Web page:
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Ria Van Ryn ’02

SHE HAS FAITH

Ria Van Ryn has strong beliefs about religion:  that commonality is much stronger than faith differences.  As a doctoral student at the University of North Carolina, she works with young teens of different faiths in an effort to bring them together before religion has a chance to drive them apart.

By Donna Parker

In the nine years since Ria Van Ryn graduated with a bachelor’s degree in sociology and religion, she’s earned a master’s in religion from Vanderbilt University and is a PhD candidate at the University of North Carolina.  Along the way, Ria has discovered her purpose in life—bringing children of two opposing faiths together.

Ria, who teaches undergraduate courses at UNC while finishing her degree, also conducts workshops for middle school kids who are of both the Jewish and Islamic faith.

“At the beginning of the workshop, they wanted to talk about their separate faith differences.  That is not a problem easily solved.  Instead, I encouraged them to see the similarities in their religions and their shared values,” explains Ria.

“Being young teens, they latched on to pop culture and quickly began asking who was on ‘Team Edward’ (from the Twilight movies) or who had seen the latest Harry Potter movie,” laughs Ria.

“They talked on Google chat about musical artists—who liked Eminem and who didn’t!  I certainly did not predict that they would uncover all of these similarities.”

Ria loved the workshop experience so much that she sought and obtained a grant from UNC to continue her work with the seminar Befriending a Stranger and Caring for the Orphan, which concentrates on shared Muslim/Jewish values.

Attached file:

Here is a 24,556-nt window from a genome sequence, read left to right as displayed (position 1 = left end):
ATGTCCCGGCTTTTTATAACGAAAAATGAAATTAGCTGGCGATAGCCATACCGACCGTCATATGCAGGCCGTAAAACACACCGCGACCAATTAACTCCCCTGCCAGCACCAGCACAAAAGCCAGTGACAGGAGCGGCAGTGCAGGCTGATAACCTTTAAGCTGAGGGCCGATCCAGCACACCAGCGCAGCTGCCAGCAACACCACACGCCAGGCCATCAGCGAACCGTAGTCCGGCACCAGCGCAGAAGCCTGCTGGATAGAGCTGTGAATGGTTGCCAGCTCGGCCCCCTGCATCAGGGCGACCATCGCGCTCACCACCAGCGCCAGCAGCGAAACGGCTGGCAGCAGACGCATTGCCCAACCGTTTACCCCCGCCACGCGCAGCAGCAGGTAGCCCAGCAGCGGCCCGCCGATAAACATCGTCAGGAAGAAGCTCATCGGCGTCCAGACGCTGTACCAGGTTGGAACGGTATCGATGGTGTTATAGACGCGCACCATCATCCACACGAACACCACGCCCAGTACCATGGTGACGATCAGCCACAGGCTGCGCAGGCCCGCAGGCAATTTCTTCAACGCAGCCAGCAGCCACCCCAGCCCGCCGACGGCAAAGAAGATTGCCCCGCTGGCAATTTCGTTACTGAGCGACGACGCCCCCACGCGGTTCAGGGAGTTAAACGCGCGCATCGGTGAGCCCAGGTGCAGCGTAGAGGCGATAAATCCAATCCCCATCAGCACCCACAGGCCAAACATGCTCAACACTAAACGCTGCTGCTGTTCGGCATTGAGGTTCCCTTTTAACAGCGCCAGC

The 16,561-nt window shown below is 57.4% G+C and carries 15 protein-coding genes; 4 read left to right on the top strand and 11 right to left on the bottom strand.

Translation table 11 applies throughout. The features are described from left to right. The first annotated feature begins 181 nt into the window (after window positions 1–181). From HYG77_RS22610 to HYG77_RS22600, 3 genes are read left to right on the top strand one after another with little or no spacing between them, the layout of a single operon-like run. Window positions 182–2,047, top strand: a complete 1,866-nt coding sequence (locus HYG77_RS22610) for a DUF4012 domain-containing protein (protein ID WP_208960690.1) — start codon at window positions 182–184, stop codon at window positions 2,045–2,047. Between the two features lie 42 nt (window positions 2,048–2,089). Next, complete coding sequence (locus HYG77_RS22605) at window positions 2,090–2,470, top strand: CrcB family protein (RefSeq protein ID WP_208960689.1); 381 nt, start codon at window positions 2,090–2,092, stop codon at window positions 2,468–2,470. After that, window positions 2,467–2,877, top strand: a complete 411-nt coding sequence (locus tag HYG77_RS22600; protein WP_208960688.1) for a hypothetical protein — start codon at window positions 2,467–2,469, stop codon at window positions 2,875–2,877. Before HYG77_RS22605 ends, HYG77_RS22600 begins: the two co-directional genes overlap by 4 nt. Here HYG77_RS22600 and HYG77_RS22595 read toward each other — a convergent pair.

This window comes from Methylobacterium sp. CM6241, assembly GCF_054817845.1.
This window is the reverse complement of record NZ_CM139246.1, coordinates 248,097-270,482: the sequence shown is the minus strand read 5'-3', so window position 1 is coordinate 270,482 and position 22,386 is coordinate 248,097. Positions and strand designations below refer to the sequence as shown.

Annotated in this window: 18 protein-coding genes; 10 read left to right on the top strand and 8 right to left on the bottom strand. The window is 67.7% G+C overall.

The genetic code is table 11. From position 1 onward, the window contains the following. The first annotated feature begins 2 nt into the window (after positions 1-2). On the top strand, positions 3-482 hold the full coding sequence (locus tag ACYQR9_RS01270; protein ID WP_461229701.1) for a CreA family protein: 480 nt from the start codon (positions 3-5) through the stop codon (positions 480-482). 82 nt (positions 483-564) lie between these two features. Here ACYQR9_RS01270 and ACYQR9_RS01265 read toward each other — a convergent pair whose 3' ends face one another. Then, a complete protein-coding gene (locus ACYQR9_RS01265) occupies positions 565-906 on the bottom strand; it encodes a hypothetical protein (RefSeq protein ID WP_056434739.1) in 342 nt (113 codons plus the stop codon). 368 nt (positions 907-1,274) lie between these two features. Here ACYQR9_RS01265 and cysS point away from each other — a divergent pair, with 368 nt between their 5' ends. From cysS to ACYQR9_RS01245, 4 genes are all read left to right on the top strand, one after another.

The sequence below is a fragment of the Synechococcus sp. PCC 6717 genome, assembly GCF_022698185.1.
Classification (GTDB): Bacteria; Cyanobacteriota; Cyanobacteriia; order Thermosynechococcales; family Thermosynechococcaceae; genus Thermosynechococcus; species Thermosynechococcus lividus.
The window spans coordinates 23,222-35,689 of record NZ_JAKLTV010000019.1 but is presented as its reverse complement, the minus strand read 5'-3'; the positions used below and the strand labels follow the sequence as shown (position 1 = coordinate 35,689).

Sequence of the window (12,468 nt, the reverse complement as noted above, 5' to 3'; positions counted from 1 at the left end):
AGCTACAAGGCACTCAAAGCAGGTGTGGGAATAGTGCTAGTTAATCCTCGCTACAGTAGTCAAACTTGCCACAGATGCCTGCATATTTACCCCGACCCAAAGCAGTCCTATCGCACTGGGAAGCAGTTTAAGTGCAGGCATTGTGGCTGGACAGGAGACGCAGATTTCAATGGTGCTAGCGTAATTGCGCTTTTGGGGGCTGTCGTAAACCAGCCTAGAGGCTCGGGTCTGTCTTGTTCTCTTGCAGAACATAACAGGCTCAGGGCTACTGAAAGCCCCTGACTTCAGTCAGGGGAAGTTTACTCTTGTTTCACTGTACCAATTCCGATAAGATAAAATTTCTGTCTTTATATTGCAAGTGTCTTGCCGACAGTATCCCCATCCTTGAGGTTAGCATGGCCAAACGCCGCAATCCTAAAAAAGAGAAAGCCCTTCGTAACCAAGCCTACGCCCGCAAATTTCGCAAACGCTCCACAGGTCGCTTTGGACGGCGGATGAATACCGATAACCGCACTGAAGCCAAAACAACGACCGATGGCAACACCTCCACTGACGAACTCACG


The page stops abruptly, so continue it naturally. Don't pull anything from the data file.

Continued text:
“I still study both religion and sociology and actually Trinity was instrumental in furnishing the methodology tools in sociology to research religion.  It provided that framework.”

“I found Trinity to be the perfect balance of challenge and empowerment.  There was always something new going on, causing me to push myself, but with a consistent network of support.”

“In fact, both of my advisors, Randy Nadeau (department of religion) and Meredith McGuire (department of sociology and anthropology) are now colleagues!”

“Trinity was the first place I’d been where I found people interested in things I was interested in.  Let’s face it—there aren’t a lot of scholars of religion in high school,” Ria jokes.

“The first time I was in one of Meredith’s classes and realized she had written a book, I was so excited.  There were only eight of us in that class, which nurtured participation.  I’ve tried to bring that to my classes at UNC, but with 40-50 students per class, it’s difficult to implement that model.”

When Ria isn’t working with students, she trains for marathons.  She’s run 13 so far.  She does travel a lot for work and takes the chance to run in each new city, providing herself new paths for exploration.

She describes herself as enthusiastic, compassionate, and driven, particularly when it comes to her work.  

“Now that I’m involved in my community schools, I never want to leave.”

You may contact Ria at:  Ria.van.ryn@unc.edu


After reading this story if you feel strongly about any Trinity alumni who the Alumni Office should profile in future AlumNet issues, please submit your suggestions.  We are looking for suggestions in these four categories:  1) recent grads, 2) grads who innovate, 3) grads in business, and 4) grads who serve the world. Feel free to nominate yourself if you fall in these categories. -- AlumNet Moderator